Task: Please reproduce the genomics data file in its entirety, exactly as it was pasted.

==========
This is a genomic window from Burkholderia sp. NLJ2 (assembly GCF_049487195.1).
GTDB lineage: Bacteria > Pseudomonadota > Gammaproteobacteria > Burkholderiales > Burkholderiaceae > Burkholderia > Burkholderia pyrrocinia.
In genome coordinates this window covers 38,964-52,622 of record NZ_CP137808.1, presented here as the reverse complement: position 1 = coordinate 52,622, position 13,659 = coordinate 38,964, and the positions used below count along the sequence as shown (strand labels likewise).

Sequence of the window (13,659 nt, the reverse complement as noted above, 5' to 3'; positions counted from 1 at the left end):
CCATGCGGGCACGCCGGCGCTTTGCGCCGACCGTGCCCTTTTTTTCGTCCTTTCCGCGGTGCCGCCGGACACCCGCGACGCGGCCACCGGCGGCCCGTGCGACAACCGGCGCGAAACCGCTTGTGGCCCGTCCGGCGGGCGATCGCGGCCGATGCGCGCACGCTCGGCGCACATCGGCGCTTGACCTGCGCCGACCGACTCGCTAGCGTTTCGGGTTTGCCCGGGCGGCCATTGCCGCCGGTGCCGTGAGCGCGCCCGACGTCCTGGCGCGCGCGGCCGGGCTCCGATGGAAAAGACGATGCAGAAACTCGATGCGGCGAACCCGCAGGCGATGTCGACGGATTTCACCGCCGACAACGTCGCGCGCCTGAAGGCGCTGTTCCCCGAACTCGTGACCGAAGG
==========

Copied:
This is a genomic window from Burkholderia sp. NLJ2 (assembly GCF_049487195.1).
GTDB lineage: Bacteria > Pseudomonadota > Gammaproteobacteria > Burkholderiales > Burkholderiaceae > Burkholderia > Burkholderia pyrrocinia.
In genome coordinates this window covers 38,964-52,622 of record NZ_CP137808.1, presented here as the reverse complement: position 1 = coordinate 52,622, position 13,659 = coordinate 38,964, and the positions used below count along the sequence as shown (strand labels likewise).

Sequence of the window (13,659 nt, the reverse complement as noted above, 5' to 3'; positions counted from 1 at the left end):
CCATGCGGGCACGCCGGCGCTTTGCGCCGACCGTGCCCTTTTTTTCGTCCTTTCCGCGGTGCCGCCGGACACCCGCGACGCGGCCACCGGCGGCCCGTGCGACAACCGGCGCGAAACCGCTTGTGGCCCGTCCGGCGGGCGATCGCGGCCGATGCGCGCACGCTCGGCGCACATCGGCGCTTGACCTGCGCCGACCGACTCGCTAGCGTTTCGGGTTTGCCCGGGCGGCCATTGCCGCCGGTGCCGTGAGCGCGCCCGACGTCCTGGCGCGCGCGGCCGGGCTCCGATGGAAAAGACGATGCAGAAACTCGATGCGGCGAACCCGCAGGCGATGTCGACGGATTTCACCGCCGACAACGTCGCGCGCCTGAAGGCGCTGTTCCCCGAACTCGTGACCGAAGG